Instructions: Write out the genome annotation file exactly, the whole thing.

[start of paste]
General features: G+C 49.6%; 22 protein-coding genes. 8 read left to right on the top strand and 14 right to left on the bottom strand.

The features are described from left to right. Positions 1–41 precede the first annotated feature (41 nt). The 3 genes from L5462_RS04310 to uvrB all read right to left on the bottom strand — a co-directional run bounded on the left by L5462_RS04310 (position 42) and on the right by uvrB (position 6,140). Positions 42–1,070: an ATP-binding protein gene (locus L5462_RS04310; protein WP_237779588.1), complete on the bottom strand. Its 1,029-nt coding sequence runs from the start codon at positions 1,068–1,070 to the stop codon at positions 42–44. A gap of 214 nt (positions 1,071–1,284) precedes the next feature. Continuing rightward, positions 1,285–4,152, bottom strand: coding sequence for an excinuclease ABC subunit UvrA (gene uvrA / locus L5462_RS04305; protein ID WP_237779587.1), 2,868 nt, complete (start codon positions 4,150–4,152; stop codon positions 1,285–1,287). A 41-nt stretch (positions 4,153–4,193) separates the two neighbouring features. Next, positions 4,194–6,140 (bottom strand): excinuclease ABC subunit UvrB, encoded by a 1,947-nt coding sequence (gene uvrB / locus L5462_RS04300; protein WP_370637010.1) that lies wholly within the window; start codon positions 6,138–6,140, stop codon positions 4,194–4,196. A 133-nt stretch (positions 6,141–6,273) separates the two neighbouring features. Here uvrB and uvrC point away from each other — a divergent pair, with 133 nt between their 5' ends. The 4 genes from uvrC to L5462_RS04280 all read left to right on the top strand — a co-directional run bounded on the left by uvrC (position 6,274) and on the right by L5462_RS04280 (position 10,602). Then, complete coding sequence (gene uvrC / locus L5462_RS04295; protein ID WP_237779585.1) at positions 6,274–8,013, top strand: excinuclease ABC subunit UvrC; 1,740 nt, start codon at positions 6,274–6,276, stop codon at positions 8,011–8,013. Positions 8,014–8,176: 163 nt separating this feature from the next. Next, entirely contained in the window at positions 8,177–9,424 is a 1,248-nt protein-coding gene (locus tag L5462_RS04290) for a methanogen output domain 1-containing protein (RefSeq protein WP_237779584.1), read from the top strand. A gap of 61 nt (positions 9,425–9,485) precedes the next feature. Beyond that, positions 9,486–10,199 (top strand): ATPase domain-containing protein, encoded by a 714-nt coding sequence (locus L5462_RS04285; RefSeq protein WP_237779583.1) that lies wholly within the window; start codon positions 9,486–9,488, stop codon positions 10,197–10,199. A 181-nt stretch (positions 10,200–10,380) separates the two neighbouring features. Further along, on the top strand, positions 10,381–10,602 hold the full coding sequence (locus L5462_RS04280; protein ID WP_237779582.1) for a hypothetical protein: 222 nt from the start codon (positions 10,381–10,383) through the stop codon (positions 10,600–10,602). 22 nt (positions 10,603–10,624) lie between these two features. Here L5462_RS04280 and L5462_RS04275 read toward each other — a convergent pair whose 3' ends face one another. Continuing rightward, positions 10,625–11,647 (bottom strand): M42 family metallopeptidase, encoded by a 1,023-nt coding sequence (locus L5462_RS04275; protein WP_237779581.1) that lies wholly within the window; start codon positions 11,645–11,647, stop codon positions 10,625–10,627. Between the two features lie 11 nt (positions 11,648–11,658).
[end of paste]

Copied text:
General features: G+C 49.6%; 22 protein-coding genes. 8 read left to right on the top strand and 14 right to left on the bottom strand.

The features are described from left to right. Positions 1–41 precede the first annotated feature (41 nt). The 3 genes from L5462_RS04310 to uvrB all read right to left on the bottom strand — a co-directional run bounded on the left by L5462_RS04310 (position 42) and on the right by uvrB (position 6,140). Positions 42–1,070: an ATP-binding protein gene (locus L5462_RS04310; protein WP_237779588.1), complete on the bottom strand. Its 1,029-nt coding sequence runs from the start codon at positions 1,068–1,070 to the stop codon at positions 42–44. A gap of 214 nt (positions 1,071–1,284) precedes the next feature. Continuing rightward, positions 1,285–4,152, bottom strand: coding sequence for an excinuclease ABC subunit UvrA (gene uvrA / locus L5462_RS04305; protein ID WP_237779587.1), 2,868 nt, complete (start codon positions 4,150–4,152; stop codon positions 1,285–1,287). A 41-nt stretch (positions 4,153–4,193) separates the two neighbouring features. Next, positions 4,194–6,140 (bottom strand): excinuclease ABC subunit UvrB, encoded by a 1,947-nt coding sequence (gene uvrB / locus L5462_RS04300; protein WP_370637010.1) that lies wholly within the window; start codon positions 6,138–6,140, stop codon positions 4,194–4,196. A 133-nt stretch (positions 6,141–6,273) separates the two neighbouring features. Here uvrB and uvrC point away from each other — a divergent pair, with 133 nt between their 5' ends. The 4 genes from uvrC to L5462_RS04280 all read left to right on the top strand — a co-directional run bounded on the left by uvrC (position 6,274) and on the right by L5462_RS04280 (position 10,602). Then, complete coding sequence (gene uvrC / locus L5462_RS04295; protein ID WP_237779585.1) at positions 6,274–8,013, top strand: excinuclease ABC subunit UvrC; 1,740 nt, start codon at positions 6,274–6,276, stop codon at positions 8,011–8,013. Positions 8,014–8,176: 163 nt separating this feature from the next. Next, entirely contained in the window at positions 8,177–9,424 is a 1,248-nt protein-coding gene (locus tag L5462_RS04290) for a methanogen output domain 1-containing protein (RefSeq protein WP_237779584.1), read from the top strand. A gap of 61 nt (positions 9,425–9,485) precedes the next feature. Beyond that, positions 9,486–10,199 (top strand): ATPase domain-containing protein, encoded by a 714-nt coding sequence (locus L5462_RS04285; RefSeq protein WP_237779583.1) that lies wholly within the window; start codon positions 9,486–9,488, stop codon positions 10,197–10,199. A 181-nt stretch (positions 10,200–10,380) separates the two neighbouring features. Further along, on the top strand, positions 10,381–10,602 hold the full coding sequence (locus L5462_RS04280; protein ID WP_237779582.1) for a hypothetical protein: 222 nt from the start codon (positions 10,381–10,383) through the stop codon (positions 10,600–10,602). 22 nt (positions 10,603–10,624) lie between these two features. Here L5462_RS04280 and L5462_RS04275 read toward each other — a convergent pair whose 3' ends face one another. Continuing rightward, positions 10,625–11,647 (bottom strand): M42 family metallopeptidase, encoded by a 1,023-nt coding sequence (locus L5462_RS04275; protein WP_237779581.1) that lies wholly within the window; start codon positions 11,645–11,647, stop codon positions 10,625–10,627. Between the two features lie 11 nt (positions 11,648–11,658).